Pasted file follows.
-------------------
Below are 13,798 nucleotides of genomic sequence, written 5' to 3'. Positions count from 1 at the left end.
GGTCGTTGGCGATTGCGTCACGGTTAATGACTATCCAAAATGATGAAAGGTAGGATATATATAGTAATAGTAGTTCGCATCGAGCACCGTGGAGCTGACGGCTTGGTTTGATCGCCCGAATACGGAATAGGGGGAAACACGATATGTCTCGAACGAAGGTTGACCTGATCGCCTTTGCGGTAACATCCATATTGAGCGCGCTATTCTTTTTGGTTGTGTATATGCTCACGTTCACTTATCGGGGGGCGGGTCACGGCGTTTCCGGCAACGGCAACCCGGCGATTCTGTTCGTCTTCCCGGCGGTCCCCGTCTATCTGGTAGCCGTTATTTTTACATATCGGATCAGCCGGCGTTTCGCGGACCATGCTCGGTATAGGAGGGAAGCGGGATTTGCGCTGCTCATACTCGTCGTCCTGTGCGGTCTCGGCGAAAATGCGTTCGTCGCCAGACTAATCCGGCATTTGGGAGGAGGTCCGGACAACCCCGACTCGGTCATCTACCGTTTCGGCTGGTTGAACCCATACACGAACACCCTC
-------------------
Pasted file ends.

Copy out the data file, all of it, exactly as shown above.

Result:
Below are 13,798 nucleotides of genomic sequence, written 5' to 3'. Positions count from 1 at the left end.
GGTCGTTGGCGATTGCGTCACGGTTAATGACTATCCAAAATGATGAAAGGTAGGATATATATAGTAATAGTAGTTCGCATCGAGCACCGTGGAGCTGACGGCTTGGTTTGATCGCCCGAATACGGAATAGGGGGAAACACGATATGTCTCGAACGAAGGTTGACCTGATCGCCTTTGCGGTAACATCCATATTGAGCGCGCTATTCTTTTTGGTTGTGTATATGCTCACGTTCACTTATCGGGGGGCGGGTCACGGCGTTTCCGGCAACGGCAACCCGGCGATTCTGTTCGTCTTCCCGGCGGTCCCCGTCTATCTGGTAGCCGTTATTTTTACATATCGGATCAGCCGGCGTTTCGCGGACCATGCTCGGTATAGGAGGGAAGCGGGATTTGCGCTGCTCATACTCGTCGTCCTGTGCGGTCTCGGCGAAAATGCGTTCGTCGCCAGACTAATCCGGCATTTGGGAGGAGGTCCGGACAACCCCGACTCGGTCATCTACCGTTTCGGCTGGTTGAACCCATACACGAACACCCTC